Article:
TABLE I______________________________________Sample % whiskers Flexural strengthNo HIP (heat treated)             room temp.  1200 C.                                1400 C.______________________________________0      0          510         410    2801      4          470         560    3802      5          465         580    5403      10         360         190    1304      14         320         310    110  % whiskers  (untreated)0      0          510         410    280A      4          400         460    280B      5          450         350    320C      10         260         320    180D      14         110         140    110HIP    % whiskers  (heat treated)0H     0          530         390    3801H     4          640         520    4202H     5          630         660    4003H     10         500         380    3604H     14         380         490    150______________________________________

The above results show that the heat-treated whiskers bring consistant improvement to the flexural strength of the ceramic over the on-treated whiskers, especially at 5% volume content. Hot isostatic pressing brings further improvement in the 5% range although less dramatic.

EXAMPLE 5: Measurements of the WEIBULL module (m)

These measurements (σ) were done as disclosed hereinbefore at room temperature using a series of 30 probes in each category. The categories investigated were the pure Si3 N4 after sintering (samples O, control), the matrix containing 5% of untreated fibers (B of Example 2), the ceramics of Example 1 with 5% heat-treated fibers (sample 2) and the same categories after hot isostatic pressing, respectively OH, BH and 2H (see Example 3).

The results of "m" calculated as explained previously are provided in Table II below.

              TABLE II______________________________________Sample category (30 Probes each)                  m______________________________________(0) Si3 N4, no fiber, sintered                  11(B) 5% SiC untreated, sintered                  8.45(2) 5% SiC heat-treated, sintered                  12.8(0H) Si3 N4, no fiber, HIP                  9.89(BH) 5% SiC untreated, HIP                  12.02(2H) 5% heat-treated, HIP                  16.26______________________________________

These results show that the samples containing 5% heat-treated SiC whiskers and subjected, afterwards, to hot isostatic pressing are definitely more reliable than other samples.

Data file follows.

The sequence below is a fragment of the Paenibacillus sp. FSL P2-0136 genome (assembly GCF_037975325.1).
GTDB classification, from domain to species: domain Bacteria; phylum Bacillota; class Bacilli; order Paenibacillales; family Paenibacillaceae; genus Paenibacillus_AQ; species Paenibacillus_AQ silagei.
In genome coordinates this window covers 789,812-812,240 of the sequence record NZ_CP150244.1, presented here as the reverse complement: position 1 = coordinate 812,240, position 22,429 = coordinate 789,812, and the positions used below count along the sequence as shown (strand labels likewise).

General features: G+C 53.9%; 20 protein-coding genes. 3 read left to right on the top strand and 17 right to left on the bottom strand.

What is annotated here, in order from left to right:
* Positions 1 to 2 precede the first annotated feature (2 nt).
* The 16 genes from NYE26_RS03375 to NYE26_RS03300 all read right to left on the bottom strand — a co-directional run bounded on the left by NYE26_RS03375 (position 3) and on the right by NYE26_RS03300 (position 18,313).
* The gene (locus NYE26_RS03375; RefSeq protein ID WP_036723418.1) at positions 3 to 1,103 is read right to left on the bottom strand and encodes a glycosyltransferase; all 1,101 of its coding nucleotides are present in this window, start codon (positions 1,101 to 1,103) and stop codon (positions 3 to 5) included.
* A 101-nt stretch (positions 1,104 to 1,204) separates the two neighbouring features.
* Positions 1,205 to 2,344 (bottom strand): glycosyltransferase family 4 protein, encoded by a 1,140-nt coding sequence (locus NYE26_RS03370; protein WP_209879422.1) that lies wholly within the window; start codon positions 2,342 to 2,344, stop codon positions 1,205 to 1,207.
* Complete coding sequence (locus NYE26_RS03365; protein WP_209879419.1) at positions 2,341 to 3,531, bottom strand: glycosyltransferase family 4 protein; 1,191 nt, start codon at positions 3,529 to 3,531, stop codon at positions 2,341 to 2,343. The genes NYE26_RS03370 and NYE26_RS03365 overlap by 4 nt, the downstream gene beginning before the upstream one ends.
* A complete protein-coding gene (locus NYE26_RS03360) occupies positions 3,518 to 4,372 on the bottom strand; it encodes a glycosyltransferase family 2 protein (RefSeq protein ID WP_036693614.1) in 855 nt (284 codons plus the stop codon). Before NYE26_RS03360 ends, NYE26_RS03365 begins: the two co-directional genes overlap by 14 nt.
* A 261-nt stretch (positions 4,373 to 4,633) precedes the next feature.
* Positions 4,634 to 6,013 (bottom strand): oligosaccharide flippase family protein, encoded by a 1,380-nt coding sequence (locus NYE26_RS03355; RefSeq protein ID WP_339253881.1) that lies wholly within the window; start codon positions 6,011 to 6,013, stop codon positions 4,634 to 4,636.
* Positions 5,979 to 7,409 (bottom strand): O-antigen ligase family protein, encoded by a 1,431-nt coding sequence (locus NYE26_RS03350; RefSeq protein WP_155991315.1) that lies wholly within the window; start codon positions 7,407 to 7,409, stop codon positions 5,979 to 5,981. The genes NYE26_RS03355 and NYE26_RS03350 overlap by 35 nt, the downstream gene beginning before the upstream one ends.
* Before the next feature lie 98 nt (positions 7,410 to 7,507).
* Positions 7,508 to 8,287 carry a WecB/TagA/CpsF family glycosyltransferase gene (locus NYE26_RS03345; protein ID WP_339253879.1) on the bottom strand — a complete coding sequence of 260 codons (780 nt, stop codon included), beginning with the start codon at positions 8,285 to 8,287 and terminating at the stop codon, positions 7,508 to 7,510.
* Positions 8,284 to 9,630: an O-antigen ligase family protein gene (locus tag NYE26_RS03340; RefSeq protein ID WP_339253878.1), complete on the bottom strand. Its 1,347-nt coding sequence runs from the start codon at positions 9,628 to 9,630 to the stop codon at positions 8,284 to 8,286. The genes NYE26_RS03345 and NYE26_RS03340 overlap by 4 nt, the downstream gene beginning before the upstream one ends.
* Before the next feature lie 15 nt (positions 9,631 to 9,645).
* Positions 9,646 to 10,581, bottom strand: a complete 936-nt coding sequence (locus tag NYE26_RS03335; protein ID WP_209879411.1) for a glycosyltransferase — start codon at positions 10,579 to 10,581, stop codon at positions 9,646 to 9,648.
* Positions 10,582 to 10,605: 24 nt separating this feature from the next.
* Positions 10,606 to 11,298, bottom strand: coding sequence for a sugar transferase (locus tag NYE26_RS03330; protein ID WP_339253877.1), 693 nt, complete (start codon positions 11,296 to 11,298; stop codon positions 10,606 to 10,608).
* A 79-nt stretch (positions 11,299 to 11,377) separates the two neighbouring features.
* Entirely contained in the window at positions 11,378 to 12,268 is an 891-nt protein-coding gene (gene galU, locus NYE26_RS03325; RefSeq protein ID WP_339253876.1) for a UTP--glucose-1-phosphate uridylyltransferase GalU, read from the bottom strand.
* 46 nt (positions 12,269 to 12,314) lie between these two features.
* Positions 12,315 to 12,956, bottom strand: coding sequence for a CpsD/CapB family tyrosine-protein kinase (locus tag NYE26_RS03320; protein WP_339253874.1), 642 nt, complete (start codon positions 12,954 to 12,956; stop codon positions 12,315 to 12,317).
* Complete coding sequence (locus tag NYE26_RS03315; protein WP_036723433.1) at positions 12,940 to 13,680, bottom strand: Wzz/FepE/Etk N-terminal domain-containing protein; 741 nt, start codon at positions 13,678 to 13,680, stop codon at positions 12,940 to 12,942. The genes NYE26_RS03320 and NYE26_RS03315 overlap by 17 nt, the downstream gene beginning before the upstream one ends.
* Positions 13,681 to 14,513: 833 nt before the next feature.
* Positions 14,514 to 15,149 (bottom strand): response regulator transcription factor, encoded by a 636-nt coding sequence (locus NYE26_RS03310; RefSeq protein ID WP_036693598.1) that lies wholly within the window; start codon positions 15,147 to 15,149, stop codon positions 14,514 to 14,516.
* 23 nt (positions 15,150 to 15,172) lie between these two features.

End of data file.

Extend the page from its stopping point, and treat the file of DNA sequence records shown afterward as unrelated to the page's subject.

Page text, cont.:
Patent Citations
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US4134759 *Dec 13, 1976Jan 16, 1979The Research Institute For Iron, Steel And Other Metals Of The Tohoku UniversityLight metal matrix composite materials reinforced with silicon carbide fibers
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Referenced by
Citing PatentFiling datePublication dateApplicantTitle
US4992318 *Oct 26, 1989Feb 12, 1991Corning IncorporatedInorganic fiber-reinforced for toughness; random and parallel oriented
US5034356 *Aug 7, 1989Jul 23, 1991General Electric CompanySilicon nitride and cordierite with reinforcing silicon carbide fibers
US5106793 *Mar 15, 1988Apr 21, 1992Max-Planck-Gesellschaft Zur Foederung Der Wissenschaften E.V.Low temperature, prevents destruction of carbides
US5110771 *Mar 13, 1991May 5, 1992Northrop CorporationMethod of forming a precracked fiber coating for toughening ceramic fiber-matrix composites
US5187127 *Dec 17, 1991Feb 16, 1993Kabushiki Kaisha ToshibaIncludes sintering additive and silicon carbide fiber
US5221578 *Mar 13, 1991Jun 22, 1993Northrop CorporationWeak frangible fiber coating with unfilled pores for toughening ceramic fiber-matrix composites
US5362691 *Dec 23, 1992Nov 8, 1994Bayer AktiengesellschaftSintered material based on Si3 N4 and processes for its production
US5413851 *Mar 2, 1990May 9, 1995Minnesota Mining And Manufacturing CompanyCeramic, carbon or metal fiber coated with metal or metal-based ceramic
Classifications
U.S. Classification501/92, 501/88, 428/367, 501/97.4, 501/95.3, 428/378
International ClassificationC04B35/645, C04B35/593, C04B35/584, C04B35/80
Cooperative ClassificationC04B35/584, C04B35/593, C04B35/806, C04B35/6455
European ClassificationC04B35/593, C04B35/80D, C04B35/584, C04B35/645H